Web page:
DAY FOUR - Thursday, December 28


I wake up to snow on our cars. There is a good 3-4 inches of icy stuff. And we have snow on the Gardiner Canyon road. Lots more snow has fallen overnight and Blacktail is particularly gorgeous to see through car headlights.

The falling snow has pretty much stopped at Elk Creek. The snow plow has not touched the left lane yet.

Elk and bison at Floating Island Lake. Beautiful sunrise colors break through the clouds in various spots. 3 elk cross the road at Elk Creek, appropriately enough. Tower bathroom is either locked or stuck. Lynette tells me later that if I give it a good kick it usually opens! I try that trick later in the day and it works. I also find that although there is no toilet paper here, some kind soul has left a package of white dinner napkins. I have learned to always bring my own but thanks to whoever it did that!

Obvious new snow cover in Little America & Lamar. Gorgeous dusting of snow on rocks in Lamar Canyon. It is finally getting to look like winter!

I stop at Dorothy’s where other wolfers already have a wolf in sight on Jasper Bench. It is the Un-collared gray of the Agates. He and 383 were howling back and forth at the 7 Slough females last night. He is the only wolf up here and we hear no other howling. The UCG walks, stands, howls. Not agitated but not content. Once he trots over the back of the bench and we think he is gone but Calvin soon finds him again, a little to the east of where he had been. He seems to be expecting something,

He faces each direction as if looking (perhaps sniffing the air?) for clues. Then he beds under an aspen tree, whose branches are beautifully etched with snow. We look for other wildlife while the UCG takes a snooze. We find many bull elk up high in forest and a largish herd of cows and calves (over 50) near the river among the cottonwoods. A coyote trots up road right behind us as if hoping for handouts. We yell at him and wave our arms to discourage him, and it makes me concerned when his only reaction is to stop. However, he does not come closer and eventually moves on down the road west.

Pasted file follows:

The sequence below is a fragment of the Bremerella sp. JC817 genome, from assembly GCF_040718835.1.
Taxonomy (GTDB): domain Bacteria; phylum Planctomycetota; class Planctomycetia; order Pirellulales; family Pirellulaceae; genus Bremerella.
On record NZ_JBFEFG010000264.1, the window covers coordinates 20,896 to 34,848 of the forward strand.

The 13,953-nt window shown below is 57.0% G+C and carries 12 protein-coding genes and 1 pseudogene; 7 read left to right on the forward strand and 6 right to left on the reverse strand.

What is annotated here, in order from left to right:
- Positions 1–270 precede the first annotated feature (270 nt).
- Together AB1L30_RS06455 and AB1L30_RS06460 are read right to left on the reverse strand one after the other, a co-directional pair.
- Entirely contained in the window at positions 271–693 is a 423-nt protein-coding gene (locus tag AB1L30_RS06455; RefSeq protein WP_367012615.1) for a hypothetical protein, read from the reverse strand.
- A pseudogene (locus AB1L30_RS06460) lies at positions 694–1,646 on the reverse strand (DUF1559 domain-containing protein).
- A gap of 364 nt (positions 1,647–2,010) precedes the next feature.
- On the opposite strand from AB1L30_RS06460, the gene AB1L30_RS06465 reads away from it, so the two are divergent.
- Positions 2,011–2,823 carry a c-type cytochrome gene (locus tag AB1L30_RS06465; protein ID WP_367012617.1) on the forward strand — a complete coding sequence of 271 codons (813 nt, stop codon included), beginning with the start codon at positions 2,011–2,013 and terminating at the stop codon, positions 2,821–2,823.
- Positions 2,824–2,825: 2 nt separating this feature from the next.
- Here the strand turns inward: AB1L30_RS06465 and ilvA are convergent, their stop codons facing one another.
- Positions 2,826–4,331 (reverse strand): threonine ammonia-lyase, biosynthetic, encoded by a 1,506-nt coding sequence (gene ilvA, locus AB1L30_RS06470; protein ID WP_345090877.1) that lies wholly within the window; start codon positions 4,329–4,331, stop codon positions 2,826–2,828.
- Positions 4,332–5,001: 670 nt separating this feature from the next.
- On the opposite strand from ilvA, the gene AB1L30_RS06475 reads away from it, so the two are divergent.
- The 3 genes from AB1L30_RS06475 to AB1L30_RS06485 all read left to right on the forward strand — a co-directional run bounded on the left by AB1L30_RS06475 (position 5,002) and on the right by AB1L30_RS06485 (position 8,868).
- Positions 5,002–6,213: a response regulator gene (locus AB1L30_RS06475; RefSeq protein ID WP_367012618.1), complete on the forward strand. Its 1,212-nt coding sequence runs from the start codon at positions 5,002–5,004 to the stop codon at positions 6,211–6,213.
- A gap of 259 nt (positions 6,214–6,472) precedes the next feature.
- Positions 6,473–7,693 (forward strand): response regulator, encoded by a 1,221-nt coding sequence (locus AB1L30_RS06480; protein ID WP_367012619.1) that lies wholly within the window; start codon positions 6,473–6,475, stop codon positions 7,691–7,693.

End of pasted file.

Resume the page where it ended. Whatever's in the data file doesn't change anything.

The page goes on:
The day is extremely windy and much colder than yesterday so it is a sore trial to stand watch at one’s scope. Then the UCG commands our attention again . He howls from his bedding spot, turns his head every which way as if listening. We begin to wonder if he hears howling that we don’t. Then suddenly he gets up and just takes off, as if he made a decision, or maybe he finally heard the response he was hoping for? His demeanor is all business as he trots straight across the bench right for us!

He crosses the bench, heads down the steep, forested face of Jasper Bench, crosses the Lamar, and lopes easily across the snowy flats. He aims for the draw to our right (between Dorothy’s and B & B pullout). He travels up the draw and crosses the road with barely any hesitation then moves up the slope through the snow and sage.

The other wolfers remind me that this Agate wolf has always seemed extra comfortable around the road, unlike most other members of his pack. Not interested in it, just unafraid. I head off to see what else I might find and end up driving up to Round Prairie. The extra snow up here makes this mountain-framed meadow SO gorgeous and I enjoy seeing the mix of bison and elk feeding here.

I head back west and the sun comes out, making the snow sparkle. This, in turn makes me a tad sleepy so I head off in search of a nice napping spot and see a snowshoe hare hopping out of the trees just below the trail to Trout Lake. He stops, turns and hops right back into the cover of trees.

Next I spot a small, young-looking coyote at the Soda Butte Cone. I stop to watch him explore and mouse a bit, then he crosses the road behind me and I lose him. I pull off the road at Mid point North, lower my seat and take a cat-nap. The ice on my roof melts in the sun and trickles down my windshield.